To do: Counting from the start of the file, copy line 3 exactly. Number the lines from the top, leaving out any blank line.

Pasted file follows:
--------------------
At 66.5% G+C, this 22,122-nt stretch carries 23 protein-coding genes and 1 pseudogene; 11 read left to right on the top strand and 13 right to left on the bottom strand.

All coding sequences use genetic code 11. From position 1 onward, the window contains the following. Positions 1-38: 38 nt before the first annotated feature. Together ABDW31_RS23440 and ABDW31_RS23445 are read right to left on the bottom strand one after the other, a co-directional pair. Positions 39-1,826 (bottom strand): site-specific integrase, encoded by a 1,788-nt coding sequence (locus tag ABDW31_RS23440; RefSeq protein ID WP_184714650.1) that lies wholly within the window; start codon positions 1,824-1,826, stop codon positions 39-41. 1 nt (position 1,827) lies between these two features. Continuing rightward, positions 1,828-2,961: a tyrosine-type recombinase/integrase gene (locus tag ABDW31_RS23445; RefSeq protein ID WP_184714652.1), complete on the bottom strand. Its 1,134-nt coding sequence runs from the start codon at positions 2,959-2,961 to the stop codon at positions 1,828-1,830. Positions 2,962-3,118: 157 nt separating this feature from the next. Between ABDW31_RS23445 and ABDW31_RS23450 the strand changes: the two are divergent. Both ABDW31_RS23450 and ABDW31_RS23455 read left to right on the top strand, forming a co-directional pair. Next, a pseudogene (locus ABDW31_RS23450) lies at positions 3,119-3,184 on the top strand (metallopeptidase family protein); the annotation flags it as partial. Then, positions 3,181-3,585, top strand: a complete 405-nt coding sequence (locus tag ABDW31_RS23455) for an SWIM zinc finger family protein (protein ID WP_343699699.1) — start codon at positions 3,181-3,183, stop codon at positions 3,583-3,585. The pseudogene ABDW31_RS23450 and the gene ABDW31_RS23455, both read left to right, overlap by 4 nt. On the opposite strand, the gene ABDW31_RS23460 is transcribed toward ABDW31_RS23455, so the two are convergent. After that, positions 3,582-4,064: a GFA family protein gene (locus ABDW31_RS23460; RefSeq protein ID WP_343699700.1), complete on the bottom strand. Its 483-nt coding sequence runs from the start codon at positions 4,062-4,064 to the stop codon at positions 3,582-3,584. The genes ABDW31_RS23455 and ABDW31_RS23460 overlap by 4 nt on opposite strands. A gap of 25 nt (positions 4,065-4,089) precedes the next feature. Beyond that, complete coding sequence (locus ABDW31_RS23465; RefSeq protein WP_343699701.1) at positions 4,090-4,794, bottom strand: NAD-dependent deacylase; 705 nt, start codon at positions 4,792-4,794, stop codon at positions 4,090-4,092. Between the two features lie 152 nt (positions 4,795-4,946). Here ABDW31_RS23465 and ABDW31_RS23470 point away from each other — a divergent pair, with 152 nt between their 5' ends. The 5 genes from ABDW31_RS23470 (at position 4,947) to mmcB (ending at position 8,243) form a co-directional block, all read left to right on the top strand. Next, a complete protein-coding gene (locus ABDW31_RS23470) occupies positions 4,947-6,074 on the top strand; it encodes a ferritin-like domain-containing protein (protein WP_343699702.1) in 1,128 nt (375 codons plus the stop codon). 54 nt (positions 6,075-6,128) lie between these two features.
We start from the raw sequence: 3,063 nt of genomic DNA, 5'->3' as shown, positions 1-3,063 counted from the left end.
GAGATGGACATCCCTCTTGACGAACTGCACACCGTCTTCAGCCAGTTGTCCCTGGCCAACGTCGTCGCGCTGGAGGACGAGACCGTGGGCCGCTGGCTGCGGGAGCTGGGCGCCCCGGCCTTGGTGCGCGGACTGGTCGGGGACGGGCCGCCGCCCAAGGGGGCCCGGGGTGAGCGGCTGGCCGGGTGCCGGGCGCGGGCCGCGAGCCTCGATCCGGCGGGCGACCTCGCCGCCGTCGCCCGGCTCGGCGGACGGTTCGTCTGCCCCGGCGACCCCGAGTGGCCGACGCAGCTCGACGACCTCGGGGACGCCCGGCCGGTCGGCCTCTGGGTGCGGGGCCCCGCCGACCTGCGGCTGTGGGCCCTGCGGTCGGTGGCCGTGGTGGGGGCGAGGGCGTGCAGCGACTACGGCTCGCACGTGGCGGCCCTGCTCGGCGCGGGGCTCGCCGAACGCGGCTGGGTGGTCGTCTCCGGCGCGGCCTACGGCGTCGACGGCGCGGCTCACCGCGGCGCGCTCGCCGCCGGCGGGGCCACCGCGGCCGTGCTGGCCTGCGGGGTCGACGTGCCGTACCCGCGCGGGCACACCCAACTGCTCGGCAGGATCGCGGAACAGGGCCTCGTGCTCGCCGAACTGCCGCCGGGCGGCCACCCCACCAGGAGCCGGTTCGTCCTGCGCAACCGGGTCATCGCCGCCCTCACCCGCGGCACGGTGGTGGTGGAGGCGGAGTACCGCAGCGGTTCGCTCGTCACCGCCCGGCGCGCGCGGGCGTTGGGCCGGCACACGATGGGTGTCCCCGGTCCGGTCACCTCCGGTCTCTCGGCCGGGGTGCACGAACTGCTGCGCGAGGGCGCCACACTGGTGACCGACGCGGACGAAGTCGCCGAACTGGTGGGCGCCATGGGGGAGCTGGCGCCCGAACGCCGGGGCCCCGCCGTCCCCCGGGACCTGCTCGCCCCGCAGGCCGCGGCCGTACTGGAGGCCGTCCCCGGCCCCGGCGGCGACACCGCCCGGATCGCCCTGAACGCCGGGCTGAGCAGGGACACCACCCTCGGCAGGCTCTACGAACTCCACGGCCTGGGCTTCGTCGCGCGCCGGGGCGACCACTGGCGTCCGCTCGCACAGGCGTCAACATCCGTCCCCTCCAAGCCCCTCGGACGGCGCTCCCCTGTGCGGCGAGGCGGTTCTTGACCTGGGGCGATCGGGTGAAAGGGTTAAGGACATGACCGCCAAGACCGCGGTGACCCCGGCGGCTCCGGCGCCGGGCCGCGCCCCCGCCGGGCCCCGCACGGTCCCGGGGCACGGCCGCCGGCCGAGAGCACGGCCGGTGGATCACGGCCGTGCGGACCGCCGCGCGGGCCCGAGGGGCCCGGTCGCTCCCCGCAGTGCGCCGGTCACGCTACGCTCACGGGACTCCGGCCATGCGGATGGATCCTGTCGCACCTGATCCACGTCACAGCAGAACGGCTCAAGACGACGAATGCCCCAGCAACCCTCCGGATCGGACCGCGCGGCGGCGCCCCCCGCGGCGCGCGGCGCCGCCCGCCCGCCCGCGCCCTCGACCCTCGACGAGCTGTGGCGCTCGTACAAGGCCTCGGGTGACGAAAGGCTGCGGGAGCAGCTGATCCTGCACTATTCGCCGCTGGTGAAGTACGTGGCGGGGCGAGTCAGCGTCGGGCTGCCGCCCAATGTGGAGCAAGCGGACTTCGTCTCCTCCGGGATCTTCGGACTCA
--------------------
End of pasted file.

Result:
We start from the raw sequence: 3,063 nt of genomic DNA, 5'->3' as shown, positions 1-3,063 counted from the left end.